A glorified piece of furniture

ilovejapan

Senior Member
Japanese
I am still watching TED Talk and I have a question about "a glorified piece of furniture".
What does it mean? Is it an idiom?

Background:
"I have cerebral palsy. I shake all the time," Maysoon Zayid announces at the beginning of this exhilarating, hilarious talk. (Really, it's hilarious.) "I'm like Shakira meets Muhammad Ali."

And my first acting gig was as an extra on a daytime soap opera. My dream was coming true.
And I knew I would be promoted from diner diner to wacky best friend in no time.
But instead, I remained a glorified piece of furniture that you could only recognize from the back of my head, and then it became clear to me that casting directors didn’t hire fluffy ethnic, disabled actors.
<<They only hired perfect people, but there were exceptions to the rule.>>

Thanks in advance.
ilovejapan
 
Last edited by a moderator:
  • suzi br

    Senior Member
    English / England
    He means he was not required to act, he was no more important in the scene than the furniture. Glorified is an adjective we use to describe something that has been decorated in some way to make it seem better. We sometimes use it ironically. I think this is meant in a slightly ironic way.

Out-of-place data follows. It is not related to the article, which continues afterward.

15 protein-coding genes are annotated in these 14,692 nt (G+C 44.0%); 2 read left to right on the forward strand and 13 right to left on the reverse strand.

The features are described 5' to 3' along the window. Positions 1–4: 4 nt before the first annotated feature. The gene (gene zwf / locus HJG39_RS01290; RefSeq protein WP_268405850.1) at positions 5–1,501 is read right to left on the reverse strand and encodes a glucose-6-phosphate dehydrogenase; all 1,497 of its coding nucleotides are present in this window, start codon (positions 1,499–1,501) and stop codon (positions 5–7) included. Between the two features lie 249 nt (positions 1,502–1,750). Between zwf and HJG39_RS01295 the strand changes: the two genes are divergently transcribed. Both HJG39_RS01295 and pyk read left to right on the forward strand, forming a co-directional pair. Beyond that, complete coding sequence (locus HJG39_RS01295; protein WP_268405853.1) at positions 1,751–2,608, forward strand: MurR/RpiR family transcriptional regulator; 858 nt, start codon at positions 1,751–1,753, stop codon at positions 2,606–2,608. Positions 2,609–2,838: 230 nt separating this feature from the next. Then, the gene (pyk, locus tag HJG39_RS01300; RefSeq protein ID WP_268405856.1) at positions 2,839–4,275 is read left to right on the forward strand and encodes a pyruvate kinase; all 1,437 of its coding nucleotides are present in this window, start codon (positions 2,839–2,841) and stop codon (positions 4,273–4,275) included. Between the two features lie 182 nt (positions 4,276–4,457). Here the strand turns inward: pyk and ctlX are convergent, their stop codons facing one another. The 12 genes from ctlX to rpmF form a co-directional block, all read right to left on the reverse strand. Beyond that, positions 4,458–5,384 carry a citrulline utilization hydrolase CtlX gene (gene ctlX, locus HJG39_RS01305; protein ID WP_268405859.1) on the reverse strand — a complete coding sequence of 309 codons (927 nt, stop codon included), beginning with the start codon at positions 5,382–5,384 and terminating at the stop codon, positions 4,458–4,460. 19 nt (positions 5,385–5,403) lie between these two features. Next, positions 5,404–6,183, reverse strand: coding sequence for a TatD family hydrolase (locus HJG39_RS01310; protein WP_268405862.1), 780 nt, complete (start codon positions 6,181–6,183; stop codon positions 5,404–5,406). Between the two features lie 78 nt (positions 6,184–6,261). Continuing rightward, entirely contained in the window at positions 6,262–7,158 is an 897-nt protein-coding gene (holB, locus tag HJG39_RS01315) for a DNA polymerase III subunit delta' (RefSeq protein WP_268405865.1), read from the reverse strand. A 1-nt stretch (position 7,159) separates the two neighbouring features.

Beryl from Northallerton

    Senior Member
    British English
    I think it means that instead of getting hired for any of the more challenging roles, she kept getting cast in minor roles in which he was hardly evident.

    In this context, 'furniture' is to be understood as something peripheral to the central action (like scenery), and 'glorified' as seeming more special than is actually the case.

    (Cross-posted and agreeing with suzi)
     

    ilovejapan

    Senior Member
    Japanese
    I finally finished wathing this talk and could understand the story very well.
    Thank you all for helping me understand it.:):):)

    ilovejapan
     
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